People Left Homeless After Mudslide Wrecks Camarillo Springs Homes

Camarillo Springs residents have been left homeless after Friday morning's storm caused a devastating mudslide.

At least 16 homes were red-tagged by firefighters, meaning they are unsafe to live in, after just 1.8 inches of rainfall caused a debris flow that left rocks and mud piled up to the roofs of some houses.

The worst affected areas were in San Como Lane, where a mandatory evacuation order was enacted at 2:30 a.m, and Gitana Avenue. One elderly couple had to be persuaded to leave their home due to the danger of the situation. 

Ironically, an earthmover brought in ahead of the storm to help clear post-storm debris was buried as well.

Red Cross workers were going door to door Saturday to offer assistance in the cleanup or to find them a place to clean themselves. The Red Cross shelterin the area closed at 7:30 p.m. Friday night because everyone had found somewhere to go -- all who'd sheltered there during the storm were of retirement age.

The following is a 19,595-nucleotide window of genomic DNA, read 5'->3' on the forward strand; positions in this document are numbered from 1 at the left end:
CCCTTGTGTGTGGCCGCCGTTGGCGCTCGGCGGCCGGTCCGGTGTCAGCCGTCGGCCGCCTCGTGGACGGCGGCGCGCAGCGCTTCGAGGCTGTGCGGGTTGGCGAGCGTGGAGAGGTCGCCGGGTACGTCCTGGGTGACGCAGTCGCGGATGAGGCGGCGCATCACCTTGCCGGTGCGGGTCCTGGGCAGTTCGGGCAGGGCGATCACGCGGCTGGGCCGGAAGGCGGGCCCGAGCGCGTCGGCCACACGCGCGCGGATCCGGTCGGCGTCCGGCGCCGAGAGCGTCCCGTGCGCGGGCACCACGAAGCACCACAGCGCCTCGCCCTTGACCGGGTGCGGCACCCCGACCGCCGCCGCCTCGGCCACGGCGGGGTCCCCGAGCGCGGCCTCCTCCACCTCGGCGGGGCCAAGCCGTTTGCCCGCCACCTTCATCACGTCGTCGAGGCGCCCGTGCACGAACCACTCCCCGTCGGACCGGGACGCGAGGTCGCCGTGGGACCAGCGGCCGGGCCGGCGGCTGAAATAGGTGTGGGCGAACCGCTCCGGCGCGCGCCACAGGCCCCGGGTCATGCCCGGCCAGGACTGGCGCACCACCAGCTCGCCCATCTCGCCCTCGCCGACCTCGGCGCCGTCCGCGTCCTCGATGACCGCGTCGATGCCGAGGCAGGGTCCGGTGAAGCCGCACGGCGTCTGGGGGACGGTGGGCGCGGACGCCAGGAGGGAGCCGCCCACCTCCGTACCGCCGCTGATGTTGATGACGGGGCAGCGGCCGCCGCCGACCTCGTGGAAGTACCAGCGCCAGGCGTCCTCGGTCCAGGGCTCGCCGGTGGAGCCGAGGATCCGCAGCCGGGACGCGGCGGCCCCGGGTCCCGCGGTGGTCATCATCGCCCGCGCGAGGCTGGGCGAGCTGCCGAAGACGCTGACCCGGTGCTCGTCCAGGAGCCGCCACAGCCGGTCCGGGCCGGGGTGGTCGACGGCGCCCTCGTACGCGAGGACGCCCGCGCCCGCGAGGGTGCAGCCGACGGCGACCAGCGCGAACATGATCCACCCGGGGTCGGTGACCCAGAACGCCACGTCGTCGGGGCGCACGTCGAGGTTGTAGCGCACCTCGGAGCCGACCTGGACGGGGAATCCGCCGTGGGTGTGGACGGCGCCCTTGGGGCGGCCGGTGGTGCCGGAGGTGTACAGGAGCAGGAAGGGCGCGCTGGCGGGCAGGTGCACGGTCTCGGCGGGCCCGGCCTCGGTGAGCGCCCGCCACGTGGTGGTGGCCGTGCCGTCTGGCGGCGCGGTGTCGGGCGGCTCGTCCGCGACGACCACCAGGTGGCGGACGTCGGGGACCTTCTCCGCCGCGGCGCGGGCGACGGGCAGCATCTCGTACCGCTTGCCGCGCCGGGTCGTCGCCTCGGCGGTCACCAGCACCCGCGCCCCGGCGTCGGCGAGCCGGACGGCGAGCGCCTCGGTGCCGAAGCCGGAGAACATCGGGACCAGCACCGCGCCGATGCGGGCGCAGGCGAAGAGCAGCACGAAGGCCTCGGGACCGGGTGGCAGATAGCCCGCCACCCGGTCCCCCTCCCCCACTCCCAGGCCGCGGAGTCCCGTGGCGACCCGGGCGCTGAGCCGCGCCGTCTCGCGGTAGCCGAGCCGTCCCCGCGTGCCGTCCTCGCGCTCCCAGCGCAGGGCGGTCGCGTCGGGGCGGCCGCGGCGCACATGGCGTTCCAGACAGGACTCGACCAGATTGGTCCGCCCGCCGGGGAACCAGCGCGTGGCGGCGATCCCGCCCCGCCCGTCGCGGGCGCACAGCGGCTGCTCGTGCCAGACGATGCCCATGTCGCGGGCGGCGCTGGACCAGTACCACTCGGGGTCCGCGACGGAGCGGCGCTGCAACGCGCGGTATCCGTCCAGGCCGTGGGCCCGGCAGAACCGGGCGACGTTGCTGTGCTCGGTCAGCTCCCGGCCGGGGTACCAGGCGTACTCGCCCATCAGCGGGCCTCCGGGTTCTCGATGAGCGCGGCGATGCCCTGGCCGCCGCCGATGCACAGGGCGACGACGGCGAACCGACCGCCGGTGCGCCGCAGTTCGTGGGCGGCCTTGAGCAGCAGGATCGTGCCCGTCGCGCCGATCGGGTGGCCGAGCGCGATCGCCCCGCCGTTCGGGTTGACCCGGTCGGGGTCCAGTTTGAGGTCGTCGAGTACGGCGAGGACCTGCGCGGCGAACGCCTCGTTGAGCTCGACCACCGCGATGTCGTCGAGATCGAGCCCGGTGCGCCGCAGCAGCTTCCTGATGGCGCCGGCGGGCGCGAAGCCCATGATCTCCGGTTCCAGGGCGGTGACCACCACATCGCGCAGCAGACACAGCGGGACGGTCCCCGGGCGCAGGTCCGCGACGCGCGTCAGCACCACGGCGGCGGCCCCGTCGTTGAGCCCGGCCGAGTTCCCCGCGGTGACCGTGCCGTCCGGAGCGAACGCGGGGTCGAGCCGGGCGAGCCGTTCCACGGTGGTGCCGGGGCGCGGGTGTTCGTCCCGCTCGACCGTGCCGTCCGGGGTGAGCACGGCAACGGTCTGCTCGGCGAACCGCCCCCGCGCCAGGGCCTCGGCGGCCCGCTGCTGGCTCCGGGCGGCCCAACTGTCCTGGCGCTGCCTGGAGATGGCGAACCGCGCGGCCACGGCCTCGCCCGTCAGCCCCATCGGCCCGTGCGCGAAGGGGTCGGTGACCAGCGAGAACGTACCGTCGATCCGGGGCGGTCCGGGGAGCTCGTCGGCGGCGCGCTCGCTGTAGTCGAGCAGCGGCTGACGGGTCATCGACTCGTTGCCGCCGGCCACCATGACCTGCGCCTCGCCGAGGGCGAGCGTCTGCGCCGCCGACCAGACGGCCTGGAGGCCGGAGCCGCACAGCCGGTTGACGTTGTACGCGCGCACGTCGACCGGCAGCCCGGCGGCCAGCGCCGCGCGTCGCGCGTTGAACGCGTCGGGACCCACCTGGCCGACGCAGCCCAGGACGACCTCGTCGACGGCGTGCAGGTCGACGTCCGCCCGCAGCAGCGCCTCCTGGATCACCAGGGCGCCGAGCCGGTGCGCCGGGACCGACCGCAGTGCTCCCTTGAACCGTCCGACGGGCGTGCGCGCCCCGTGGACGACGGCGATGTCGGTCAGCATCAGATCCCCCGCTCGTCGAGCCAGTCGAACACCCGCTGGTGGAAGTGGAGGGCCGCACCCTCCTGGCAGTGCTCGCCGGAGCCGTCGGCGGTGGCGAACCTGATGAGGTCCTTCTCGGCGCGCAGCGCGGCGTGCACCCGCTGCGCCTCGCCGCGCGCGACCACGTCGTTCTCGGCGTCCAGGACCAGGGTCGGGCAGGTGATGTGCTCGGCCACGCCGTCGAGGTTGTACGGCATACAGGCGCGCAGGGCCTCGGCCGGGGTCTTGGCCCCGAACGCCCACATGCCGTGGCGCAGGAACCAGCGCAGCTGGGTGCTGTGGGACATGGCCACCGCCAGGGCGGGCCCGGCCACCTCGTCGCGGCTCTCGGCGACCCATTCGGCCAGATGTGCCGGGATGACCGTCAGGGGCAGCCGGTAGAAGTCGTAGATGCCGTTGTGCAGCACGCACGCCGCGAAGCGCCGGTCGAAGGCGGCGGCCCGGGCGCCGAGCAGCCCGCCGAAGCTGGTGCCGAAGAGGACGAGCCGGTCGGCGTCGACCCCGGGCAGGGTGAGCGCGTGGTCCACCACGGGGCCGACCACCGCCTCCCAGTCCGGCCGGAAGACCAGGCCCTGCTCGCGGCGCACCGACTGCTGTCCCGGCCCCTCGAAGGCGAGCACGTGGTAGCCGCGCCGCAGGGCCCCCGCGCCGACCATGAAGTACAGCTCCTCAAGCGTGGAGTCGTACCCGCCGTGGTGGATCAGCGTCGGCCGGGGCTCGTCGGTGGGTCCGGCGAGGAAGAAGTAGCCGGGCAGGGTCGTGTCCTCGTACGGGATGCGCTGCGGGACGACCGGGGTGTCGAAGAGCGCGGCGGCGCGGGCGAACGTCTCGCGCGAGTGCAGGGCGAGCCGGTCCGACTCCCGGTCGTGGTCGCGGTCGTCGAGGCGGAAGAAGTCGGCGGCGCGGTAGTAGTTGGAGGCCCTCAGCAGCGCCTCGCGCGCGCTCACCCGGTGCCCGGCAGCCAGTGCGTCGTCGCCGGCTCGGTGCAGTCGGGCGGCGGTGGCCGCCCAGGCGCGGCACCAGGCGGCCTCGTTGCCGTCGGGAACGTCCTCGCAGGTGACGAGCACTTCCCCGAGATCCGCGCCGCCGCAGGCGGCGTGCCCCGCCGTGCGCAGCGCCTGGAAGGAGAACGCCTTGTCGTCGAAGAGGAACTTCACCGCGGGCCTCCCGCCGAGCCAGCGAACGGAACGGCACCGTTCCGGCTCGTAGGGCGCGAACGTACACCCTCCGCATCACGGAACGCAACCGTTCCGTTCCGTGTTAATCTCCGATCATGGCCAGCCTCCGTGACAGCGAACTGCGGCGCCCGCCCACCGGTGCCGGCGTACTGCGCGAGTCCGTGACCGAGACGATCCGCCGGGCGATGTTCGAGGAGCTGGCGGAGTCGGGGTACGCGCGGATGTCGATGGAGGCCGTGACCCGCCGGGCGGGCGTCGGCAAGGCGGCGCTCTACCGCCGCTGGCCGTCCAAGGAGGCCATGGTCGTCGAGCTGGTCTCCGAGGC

Nancy Chalker and her partner Michael Bolding have been made homeless after rocks and mud piled up almost to the roof of their home, which led to it being red-tagged.

"(The mudslide) sounded like a helicopter landed on the roof. It was extremely loud," Chalker said.

"We set her car up so we could sleep in the car because we hadn't slept since the night before, and so we laid there for about an hour. I kind of feel like we are homeless. We are homeless," Bolder added.

And he is worried about the how badly the area is going to be affected by future, especially as heavy rainfall is predicted for next week.

"This is going to continue to happen no matter what." Bolder said.

The neighborhood's trouble was rooted in a fire that erupted nearby along U.S. 101 on May 2, 2013, when a plunge in humidity levels helped flames spread across the west end of the Santa Monica Mountains.

While 2,000 homes were threatened by fire, only 15 sustained damage. However the blaze burned to the beach at Point Mugu, leaving 44 square miles of rugged terrain devoid of protective vegetation.

Melissa Etezadi contributed to this report.

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